Crowdfunding platform Kickstarter has revealed that it was hacked last week, and while the data breach did not affect credit card information, the personal data of millions of users is potentially at risk.
"While no credit card data was accessed, some information about our customers was. Accessed information included usernames, email addresses, mailing addresses, phone numbers, and encrypted passwords," Kickstarter's CEO Yancey Strickler said on the Kickstarter Blog.
"Actual passwords were not revealed, however it is possible for a malicious person with enough computing power to guess and crack an encrypted password, particularly a weak or obvious one."
While the website has not confirmed how many users have been affected, it did reveal that the hackers succeeded in breaching the security of two accounts. Kickstarter says it has reached out to these users though hasn't revealed their identities.
As a precaution, Kickstarter has suggested all users change their passwords and consider using cloud-based password management services such as LastPass or 1Password that locally encrypt login details for multiple websites and store them in an account managed by one master password.
Kickstarter says that it discovered the hack on Wednesday night after law enforcement officials made contact with the company. However Kickstarter only decided to break the news to users on Saturday after it had completed its investigation into the breach.
Kickstarter only stores the last four digits and the expiry dates on credit cards used to make pledges on projects outside the US.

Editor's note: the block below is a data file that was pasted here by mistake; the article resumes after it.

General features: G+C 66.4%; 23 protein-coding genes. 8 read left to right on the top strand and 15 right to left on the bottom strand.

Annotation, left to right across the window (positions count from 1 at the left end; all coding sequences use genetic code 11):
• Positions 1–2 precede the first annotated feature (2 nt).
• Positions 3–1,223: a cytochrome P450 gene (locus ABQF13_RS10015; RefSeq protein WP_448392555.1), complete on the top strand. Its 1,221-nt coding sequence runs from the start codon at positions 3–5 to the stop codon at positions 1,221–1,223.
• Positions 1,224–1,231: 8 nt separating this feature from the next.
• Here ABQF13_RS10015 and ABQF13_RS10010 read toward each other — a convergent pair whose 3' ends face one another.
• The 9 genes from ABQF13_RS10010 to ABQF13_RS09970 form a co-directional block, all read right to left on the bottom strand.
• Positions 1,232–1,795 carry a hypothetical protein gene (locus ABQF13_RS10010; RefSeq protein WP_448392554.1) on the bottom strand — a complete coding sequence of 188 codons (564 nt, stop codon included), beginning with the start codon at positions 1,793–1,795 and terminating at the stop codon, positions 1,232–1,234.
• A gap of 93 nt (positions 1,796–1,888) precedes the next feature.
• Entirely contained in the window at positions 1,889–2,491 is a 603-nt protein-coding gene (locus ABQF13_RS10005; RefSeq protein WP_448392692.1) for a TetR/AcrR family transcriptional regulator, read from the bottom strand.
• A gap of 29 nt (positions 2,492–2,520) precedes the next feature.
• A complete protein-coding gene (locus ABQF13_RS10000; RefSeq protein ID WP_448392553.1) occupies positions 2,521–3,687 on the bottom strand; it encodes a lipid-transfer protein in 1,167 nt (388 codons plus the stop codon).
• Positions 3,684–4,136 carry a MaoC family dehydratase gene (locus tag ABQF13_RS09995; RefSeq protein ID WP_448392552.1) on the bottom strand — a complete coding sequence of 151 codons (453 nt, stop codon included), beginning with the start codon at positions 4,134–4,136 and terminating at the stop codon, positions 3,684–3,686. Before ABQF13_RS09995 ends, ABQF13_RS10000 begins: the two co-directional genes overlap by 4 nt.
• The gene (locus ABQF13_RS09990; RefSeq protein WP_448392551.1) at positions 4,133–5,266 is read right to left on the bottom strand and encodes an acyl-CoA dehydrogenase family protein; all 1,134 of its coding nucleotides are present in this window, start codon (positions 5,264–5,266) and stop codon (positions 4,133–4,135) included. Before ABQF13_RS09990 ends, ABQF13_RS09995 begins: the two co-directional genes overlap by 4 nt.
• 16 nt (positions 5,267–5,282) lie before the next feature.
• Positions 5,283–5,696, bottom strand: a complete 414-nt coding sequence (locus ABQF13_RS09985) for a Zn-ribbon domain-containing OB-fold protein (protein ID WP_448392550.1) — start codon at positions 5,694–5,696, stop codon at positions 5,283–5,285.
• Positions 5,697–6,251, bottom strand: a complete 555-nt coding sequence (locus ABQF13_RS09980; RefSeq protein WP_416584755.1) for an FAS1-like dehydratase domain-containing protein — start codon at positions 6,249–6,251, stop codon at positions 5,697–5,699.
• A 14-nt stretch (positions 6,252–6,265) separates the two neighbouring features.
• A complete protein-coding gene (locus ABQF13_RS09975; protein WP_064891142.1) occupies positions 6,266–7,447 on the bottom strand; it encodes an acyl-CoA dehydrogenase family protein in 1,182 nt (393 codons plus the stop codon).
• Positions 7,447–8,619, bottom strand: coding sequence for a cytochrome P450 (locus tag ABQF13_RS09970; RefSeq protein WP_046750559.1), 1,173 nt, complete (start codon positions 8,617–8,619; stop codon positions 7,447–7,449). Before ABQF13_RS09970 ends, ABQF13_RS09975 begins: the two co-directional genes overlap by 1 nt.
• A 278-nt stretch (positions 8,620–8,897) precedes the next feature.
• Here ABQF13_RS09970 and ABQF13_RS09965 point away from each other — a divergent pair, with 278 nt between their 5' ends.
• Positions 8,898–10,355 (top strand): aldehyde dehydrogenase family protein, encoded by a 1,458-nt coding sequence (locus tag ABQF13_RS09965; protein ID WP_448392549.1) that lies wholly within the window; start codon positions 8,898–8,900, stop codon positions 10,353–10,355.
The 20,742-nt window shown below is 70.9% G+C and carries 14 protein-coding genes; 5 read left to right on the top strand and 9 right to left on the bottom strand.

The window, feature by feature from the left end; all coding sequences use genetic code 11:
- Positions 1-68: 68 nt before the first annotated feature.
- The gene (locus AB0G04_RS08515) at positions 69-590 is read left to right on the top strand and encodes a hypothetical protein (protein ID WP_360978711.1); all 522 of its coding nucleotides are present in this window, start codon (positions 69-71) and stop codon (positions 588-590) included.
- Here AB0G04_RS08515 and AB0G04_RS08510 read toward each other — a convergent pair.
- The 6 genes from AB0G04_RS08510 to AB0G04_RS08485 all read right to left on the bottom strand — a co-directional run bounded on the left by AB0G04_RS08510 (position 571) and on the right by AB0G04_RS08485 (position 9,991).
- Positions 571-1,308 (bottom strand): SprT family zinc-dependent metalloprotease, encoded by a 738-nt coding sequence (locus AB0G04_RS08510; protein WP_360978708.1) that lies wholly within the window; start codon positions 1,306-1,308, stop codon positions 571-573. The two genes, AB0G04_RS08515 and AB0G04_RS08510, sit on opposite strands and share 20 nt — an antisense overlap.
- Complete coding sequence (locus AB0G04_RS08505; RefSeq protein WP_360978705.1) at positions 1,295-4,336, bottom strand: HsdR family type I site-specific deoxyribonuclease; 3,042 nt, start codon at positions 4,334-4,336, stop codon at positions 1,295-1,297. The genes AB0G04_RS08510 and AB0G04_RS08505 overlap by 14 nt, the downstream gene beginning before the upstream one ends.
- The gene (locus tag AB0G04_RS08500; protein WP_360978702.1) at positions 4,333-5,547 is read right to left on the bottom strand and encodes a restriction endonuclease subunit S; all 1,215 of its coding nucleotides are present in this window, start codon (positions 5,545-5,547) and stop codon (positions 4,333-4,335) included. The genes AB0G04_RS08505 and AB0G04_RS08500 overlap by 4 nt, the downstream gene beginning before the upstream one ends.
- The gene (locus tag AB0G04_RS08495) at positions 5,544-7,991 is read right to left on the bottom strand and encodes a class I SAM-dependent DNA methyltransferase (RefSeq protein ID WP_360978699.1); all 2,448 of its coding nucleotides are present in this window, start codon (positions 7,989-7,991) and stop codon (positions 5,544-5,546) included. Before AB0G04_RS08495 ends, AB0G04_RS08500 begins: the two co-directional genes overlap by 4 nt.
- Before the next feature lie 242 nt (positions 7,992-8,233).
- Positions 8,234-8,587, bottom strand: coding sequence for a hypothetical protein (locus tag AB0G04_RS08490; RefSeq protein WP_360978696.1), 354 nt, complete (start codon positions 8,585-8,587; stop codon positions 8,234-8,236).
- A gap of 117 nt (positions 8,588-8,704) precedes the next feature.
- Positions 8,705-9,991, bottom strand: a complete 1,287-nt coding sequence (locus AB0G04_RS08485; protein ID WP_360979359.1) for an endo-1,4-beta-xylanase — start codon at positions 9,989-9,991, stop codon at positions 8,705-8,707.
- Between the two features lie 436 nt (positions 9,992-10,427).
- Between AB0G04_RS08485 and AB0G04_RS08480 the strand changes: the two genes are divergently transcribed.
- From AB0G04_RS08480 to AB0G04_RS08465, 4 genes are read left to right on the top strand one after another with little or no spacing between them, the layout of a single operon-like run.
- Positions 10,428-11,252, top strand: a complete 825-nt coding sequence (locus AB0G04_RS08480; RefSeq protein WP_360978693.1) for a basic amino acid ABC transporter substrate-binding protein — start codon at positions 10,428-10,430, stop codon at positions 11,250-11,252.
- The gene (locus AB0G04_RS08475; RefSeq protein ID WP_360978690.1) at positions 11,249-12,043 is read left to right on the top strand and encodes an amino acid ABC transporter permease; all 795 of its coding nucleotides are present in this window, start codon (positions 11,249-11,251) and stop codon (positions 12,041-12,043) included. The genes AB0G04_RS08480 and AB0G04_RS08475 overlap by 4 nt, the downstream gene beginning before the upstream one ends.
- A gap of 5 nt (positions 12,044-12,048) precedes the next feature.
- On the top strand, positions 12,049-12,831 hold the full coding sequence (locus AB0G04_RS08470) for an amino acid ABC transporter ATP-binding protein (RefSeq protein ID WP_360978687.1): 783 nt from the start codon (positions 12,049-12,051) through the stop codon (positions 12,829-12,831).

Kickstarter says that its older passwords were securely encrypted multiple times using SHA-1, a secure cryptographic hash function devised by the NSA.
More recent passwords on the website were encrypted using bcrypt, a function that prevents hackers from using rainbow tables to crack password databases.
"We're incredibly sorry that this happened. We have since improved our security procedures and systems in numerous ways, and we will continue to do so in the weeks and months to come," Strickler said.
Since the blog post went live on Saturday evening, Kickstarter says that its team has responded to over 5,000 security enquiries from users.
Kickstarter is the world's largest crowdfunding platform. Launched in 2009, there's since been 56,000 creative projects funded on the website, with pledges totalling $978 million.
Last week Forbes.com was hacked by the Syrian Electronic Army (SEA), which targets high profile media outlets that have posted critical coverage of Syria that the hackers dislike.